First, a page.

Category Archives: advertising power

How Smart is Tim being?

Invariably I find myself examining the way in which large organisations seek to deceive us by using evasive and misleading language.

But there are occasions when senior executives speak directly and with clarity – and that, not least because it is so rare, can be just as revealing.

And it is particularly interesting when the senior figures of one organisation change the approach from the former to the latter.

Take what has happened this week at the Southern Health Authority when its chairman was questioned on the BBC about the decision to give a new job to the organisation’s chief executive Katrina Percy.

Ms Percy had been under pressure to resign since the publication of a highly critical report last December on Southern Health’s failure to investigate hundreds of death.

Initially Southern Health resorted to a long and evasive statement in which its lawyers and PR department used every trick in the book to evade responsibility. I highlighted this at the time –

Eventually the trust’s chairman was replaced but, despite robust criticism from relatives of those who died and politicians, Ms Percy remained in her job until last week; then she was moved to a new £240,000 a year job which had been specifically created for her.

What is particularly interesting is the way Smart, who took over as chair four months ago, responded to questions on Ms Percy’s new job.

And I should say here that Smart has worked in senior positions in the public and private sector for many years so knows what he is doing when he appears before a television camera – and he also many lawyers and PR executives to provide him with evasive answers to every possible question.

Look at this exchange with a BBC interviewer.

  1. Did the new job exist before Katrina (Percy) took it?

Smart. The work needed to be done.

  1. That is not a yes or no. Did the new job exist before Katrina took it?

Smart. No

  1. Did you advertise that job so other people could apply?

Smart. No

  1. Was Katrina the only candidate?

Smart. She is uniquely qualified for it.

  1. Was she the only candidate?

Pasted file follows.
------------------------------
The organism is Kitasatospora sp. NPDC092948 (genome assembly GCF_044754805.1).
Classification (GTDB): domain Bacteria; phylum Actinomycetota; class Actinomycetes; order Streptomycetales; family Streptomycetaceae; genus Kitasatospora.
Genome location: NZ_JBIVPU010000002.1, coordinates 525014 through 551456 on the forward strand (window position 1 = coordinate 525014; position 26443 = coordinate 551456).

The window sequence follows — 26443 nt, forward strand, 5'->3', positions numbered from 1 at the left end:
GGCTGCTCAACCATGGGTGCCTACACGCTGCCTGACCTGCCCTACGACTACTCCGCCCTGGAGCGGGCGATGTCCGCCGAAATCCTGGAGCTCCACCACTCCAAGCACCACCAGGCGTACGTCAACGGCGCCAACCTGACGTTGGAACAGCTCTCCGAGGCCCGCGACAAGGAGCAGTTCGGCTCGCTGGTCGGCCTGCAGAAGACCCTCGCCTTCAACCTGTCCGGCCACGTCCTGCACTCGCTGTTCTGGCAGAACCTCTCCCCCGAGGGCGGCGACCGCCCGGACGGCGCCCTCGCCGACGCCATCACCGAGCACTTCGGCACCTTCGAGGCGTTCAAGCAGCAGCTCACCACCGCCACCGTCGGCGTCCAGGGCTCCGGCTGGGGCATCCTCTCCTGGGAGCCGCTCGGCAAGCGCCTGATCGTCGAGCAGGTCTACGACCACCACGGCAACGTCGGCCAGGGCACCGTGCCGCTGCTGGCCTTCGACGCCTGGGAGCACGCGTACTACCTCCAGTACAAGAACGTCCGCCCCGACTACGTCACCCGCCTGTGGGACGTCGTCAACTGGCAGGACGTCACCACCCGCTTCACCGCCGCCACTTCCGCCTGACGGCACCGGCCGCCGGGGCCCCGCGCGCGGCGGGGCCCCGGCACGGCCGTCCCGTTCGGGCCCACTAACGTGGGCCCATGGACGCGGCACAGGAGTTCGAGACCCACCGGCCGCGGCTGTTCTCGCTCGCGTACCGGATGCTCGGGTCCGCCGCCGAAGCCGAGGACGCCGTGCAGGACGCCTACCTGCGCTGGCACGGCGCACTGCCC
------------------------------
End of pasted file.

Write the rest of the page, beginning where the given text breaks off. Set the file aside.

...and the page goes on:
Smart. Yes

  1. To many people that is not the case. The case is that over the next few months the work that we have asked Karina to do needed to be done in any event.


There is enough corporate evasion in some of these answers to demonstrate that he had been well rehearsed by his minders.

These answers include phrases such as “the work needed to be done” and also saying that Percy was “uniquely qualified.” The latter remark is meaningless as the job was not advertised – you only find out if someone is uniquely qualified by testing them against other candidates.

But most interesting is the way he only went through the motions of corporate evasion and gave direct answers after only the slightest pressure.

Those of us who have listened to politicians and business leaders answer difficult questions over the years know that even the clearest answer is submerged in enough verbiage to disguise its true intent.

It may be that Smart has decided on a new strategy of openness – probably not. Or that he panicked and blundered – unlikely.

Or it could be that his direct answers are designed reflect his unhappiness at what has been done. His intervention has certainly ensured that Ms Percy will be under much greater pressure that before he gave the interview.

So it is at least worth a sporting bet that there may have been a division of opinion about whether to give Ms Percy her new job.